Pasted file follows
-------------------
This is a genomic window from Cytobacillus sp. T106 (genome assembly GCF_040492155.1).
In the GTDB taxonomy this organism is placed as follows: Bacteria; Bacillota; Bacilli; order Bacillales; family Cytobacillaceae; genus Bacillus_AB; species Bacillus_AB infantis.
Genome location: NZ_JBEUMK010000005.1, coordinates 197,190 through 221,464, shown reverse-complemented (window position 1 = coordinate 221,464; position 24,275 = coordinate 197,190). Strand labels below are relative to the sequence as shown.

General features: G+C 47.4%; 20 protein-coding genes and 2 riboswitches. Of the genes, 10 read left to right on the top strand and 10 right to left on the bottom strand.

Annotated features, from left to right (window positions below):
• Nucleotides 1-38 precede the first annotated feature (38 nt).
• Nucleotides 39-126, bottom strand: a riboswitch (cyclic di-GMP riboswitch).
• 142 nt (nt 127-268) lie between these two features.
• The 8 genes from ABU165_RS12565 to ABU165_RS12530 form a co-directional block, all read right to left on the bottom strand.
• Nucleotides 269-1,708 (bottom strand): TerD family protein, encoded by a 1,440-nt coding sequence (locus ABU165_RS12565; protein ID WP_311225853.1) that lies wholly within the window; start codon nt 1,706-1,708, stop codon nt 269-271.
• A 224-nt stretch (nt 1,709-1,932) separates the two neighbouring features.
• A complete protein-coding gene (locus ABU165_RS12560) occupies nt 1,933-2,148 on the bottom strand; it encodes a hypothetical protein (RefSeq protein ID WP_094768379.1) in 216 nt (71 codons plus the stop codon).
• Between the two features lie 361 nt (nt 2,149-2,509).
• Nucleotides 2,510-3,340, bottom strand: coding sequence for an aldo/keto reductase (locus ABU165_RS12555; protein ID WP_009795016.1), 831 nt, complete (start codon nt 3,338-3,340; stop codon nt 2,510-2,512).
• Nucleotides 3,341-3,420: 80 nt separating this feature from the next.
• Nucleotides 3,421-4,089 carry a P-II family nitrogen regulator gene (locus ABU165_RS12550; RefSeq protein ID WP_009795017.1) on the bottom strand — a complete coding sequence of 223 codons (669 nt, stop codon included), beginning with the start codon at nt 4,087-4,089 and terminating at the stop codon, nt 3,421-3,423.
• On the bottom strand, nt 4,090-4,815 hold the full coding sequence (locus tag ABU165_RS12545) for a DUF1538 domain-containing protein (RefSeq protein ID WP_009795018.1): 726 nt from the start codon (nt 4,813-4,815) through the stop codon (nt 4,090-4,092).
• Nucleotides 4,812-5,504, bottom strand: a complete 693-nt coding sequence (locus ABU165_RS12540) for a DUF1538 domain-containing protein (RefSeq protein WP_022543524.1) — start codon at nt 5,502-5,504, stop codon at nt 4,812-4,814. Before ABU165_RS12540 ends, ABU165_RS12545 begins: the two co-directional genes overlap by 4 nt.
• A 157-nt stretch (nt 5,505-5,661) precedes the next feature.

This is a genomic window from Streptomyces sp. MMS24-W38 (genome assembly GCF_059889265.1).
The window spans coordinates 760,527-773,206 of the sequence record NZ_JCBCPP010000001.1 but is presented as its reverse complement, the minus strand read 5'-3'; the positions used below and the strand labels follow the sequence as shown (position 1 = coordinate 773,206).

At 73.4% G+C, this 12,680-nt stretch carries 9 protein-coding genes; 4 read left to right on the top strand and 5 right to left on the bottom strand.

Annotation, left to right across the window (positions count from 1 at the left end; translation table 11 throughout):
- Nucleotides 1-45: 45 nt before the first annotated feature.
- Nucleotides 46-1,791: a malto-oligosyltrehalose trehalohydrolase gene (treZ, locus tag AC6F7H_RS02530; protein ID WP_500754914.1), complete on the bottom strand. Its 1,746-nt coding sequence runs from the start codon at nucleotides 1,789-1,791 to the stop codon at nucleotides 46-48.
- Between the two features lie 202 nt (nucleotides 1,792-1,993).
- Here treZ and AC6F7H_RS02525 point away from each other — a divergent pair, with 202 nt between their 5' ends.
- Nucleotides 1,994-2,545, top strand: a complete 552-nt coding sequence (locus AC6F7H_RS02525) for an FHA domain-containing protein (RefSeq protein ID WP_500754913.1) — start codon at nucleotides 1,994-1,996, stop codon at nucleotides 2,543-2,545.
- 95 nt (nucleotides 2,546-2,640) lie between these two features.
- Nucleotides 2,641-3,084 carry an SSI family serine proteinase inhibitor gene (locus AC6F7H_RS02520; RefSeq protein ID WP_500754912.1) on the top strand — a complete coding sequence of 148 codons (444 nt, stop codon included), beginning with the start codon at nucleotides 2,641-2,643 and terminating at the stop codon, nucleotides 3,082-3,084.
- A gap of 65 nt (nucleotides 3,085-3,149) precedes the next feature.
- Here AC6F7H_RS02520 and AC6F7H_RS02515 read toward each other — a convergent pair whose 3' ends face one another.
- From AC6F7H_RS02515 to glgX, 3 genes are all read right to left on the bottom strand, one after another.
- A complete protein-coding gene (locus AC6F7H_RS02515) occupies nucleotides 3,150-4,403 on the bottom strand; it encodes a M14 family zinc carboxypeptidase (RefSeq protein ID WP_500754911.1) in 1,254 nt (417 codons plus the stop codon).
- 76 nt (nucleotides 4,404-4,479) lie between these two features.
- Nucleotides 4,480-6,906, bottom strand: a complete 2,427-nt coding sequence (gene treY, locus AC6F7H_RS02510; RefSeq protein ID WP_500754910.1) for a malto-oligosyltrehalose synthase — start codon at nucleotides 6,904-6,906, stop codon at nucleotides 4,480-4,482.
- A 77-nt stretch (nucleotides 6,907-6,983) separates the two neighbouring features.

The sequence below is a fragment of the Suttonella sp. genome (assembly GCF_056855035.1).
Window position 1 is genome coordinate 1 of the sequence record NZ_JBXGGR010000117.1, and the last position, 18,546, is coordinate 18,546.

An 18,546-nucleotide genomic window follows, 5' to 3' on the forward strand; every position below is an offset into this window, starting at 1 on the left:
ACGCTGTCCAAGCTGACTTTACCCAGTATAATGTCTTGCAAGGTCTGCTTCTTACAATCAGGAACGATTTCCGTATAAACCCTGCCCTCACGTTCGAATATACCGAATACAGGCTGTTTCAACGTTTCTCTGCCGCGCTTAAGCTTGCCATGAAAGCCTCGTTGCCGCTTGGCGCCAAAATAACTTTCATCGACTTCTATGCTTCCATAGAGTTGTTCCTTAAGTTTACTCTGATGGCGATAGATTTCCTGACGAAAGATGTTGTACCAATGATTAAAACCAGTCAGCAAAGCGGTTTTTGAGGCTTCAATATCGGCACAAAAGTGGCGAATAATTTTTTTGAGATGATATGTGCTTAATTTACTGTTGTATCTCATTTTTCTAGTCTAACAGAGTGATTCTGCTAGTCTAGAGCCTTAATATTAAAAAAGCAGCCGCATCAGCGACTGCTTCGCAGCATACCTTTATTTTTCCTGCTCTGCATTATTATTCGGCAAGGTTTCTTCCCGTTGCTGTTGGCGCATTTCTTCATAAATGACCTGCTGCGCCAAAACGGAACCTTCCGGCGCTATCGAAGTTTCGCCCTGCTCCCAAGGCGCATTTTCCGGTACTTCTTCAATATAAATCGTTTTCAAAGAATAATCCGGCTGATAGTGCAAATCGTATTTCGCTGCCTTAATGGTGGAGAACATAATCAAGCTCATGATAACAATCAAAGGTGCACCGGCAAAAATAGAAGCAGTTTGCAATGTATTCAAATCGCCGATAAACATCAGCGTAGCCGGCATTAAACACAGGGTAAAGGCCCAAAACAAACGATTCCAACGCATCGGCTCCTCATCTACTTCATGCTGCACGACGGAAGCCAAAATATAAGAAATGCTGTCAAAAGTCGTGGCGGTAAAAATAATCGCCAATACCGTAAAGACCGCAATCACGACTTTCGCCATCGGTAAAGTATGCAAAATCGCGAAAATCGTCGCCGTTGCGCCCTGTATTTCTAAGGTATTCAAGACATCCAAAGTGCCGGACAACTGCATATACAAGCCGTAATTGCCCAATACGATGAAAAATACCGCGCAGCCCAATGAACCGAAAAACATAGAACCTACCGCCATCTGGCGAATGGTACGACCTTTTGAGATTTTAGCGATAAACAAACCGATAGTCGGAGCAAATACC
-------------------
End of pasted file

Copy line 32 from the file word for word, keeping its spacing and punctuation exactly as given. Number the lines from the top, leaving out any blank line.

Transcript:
- Here AC6F7H_RS02520 and AC6F7H_RS02515 read toward each other — a convergent pair whose 3' ends face one another.